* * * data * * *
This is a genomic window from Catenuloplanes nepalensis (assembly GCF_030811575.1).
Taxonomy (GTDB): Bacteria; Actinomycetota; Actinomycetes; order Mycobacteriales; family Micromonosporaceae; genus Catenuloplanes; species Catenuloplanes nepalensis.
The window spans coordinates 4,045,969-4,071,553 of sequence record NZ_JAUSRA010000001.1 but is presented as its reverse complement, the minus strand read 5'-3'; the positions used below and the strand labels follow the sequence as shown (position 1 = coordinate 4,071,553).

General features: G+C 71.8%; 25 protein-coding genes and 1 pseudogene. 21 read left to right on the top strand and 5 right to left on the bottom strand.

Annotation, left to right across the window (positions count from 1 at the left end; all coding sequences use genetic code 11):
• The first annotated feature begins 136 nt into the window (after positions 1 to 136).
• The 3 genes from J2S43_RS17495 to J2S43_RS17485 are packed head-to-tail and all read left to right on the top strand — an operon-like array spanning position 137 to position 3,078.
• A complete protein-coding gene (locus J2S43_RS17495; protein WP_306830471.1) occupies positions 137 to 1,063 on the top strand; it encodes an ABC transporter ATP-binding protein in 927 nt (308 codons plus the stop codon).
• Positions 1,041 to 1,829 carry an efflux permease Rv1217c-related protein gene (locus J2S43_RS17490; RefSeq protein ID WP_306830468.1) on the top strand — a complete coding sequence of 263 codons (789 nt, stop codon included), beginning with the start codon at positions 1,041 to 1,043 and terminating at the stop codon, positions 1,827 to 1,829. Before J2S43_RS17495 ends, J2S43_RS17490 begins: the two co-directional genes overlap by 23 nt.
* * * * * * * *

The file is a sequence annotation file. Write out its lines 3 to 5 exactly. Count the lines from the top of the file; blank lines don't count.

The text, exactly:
The window spans coordinates 4,045,969-4,071,553 of sequence record NZ_JAUSRA010000001.1 but is presented as its reverse complement, the minus strand read 5'-3'; the positions used below and the strand labels follow the sequence as shown (position 1 = coordinate 4,071,553).

General features: G+C 71.8%; 25 protein-coding genes and 1 pseudogene. 21 read left to right on the top strand and 5 right to left on the bottom strand.

Annotation, left to right across the window (positions count from 1 at the left end; all coding sequences use genetic code 11):